German auto parts maker Grammer agrees to buyout offer from China′s Ningbo | Business | Economy and finance news from a German perspective | DW | 29.05.2018

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German auto parts maker Grammer agrees to buyout offer from China's Ningbo

China's Ningbo Jifeng has reached agreement to buy out German auto parts maker Grammer, in a deal that marks the latest Chinese acquisition of European technology and is likely to face close scrutiny from EU regulators.

The German company announced Tuesday it had agreed to a buyout offer by affiliates of Chinese partner Ningbo Jifeng Auto Parts that would value the maker of vehicle seats and other interior car parts at about €770 million ($889 million).

The supervisory board of the Amberg, Germany-based company endorsed the suitors' plan to pay €60 a share plus a share dividend of €1.25, which paved the way for Ningbo to take full control.

A business-combination agreement outlining the companies' ties was signed, a Grammer statement said, adding that the minimum acceptance threshold for the deal was 50 percent of Grammer's stock plus one share, including the 25 percent already controlled by the Chinese firm.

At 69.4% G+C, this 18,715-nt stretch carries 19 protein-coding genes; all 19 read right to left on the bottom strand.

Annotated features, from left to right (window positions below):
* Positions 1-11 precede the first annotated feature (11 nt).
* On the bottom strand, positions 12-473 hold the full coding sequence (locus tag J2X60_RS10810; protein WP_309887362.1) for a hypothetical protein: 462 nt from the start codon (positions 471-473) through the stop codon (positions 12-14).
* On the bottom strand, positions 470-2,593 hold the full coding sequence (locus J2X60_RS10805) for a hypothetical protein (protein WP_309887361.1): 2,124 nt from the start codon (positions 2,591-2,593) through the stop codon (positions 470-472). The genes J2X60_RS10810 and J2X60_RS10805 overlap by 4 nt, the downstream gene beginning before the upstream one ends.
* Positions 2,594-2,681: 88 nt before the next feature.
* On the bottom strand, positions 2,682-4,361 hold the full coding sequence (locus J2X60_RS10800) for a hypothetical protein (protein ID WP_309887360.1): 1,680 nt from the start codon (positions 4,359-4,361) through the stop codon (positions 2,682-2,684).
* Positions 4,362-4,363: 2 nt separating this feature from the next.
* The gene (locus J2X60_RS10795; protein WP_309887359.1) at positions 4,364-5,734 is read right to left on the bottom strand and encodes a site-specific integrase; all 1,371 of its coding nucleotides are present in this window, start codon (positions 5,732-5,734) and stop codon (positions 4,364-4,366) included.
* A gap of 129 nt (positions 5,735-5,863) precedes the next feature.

According to sources familiar with the deal and cited by news agency Reuters, Ningbo Jifeng was also offering to guarantee jobs at Grammer for seven-and-a-half years as part of the transaction.

Read more: China's unsatisfied hunger for German companies

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Ningbo Jifeng already owns 25.51 percent in Grammer, after it raised its stake in October last year amid a power struggle with a rival shareholder — Bosnia's Hastor family, who currently owns 9 percent.

At the time, Grammer's management said it generally welcomed the attention of Ningbo Jifeng as a potential "white knight" in its conflict with Hastor. Now DZ Bank analyst Michael Punzer said the takeover would offer the Hastor group a "good opportunity to exit" its controversial holding.

China's quest for technology

The transaction comes as European lawmakers finalize a proposal for greater scrutiny of investments made with state influence or aimed at transferring key technologies to a third country. The regulation is primarily aimed at Chinese state-owned firms that are eager to buy European rivals.

Read more: China takeovers in Germany follow one major pattern: study

In Germany, several China-backed acquisitions have caused controversy — the latest being an unsolicited approach by Chinese carmaker Geely to secure a $9 billion stake in Germany's Daimler.

Read moreDaimler investor Li Shufu: From scrapped cars to e-mobility leader

Ningbo's takeover also comes less than a week after German Chancellor Angela Merkel called on the world's second-largest economy to open up key industries to outside markets. During a trip to China she demanded greater reciprocity between both regions when it comes to takeovers and market access to technologies.

As the US has heightened scrutiny over Chinese buyouts of sensitive technology, companies from China have turned their attention to Europe, particularly Germany, where they see better chances to reach deals without regulatory resistance.

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uhe/tr (Reuters, dpa)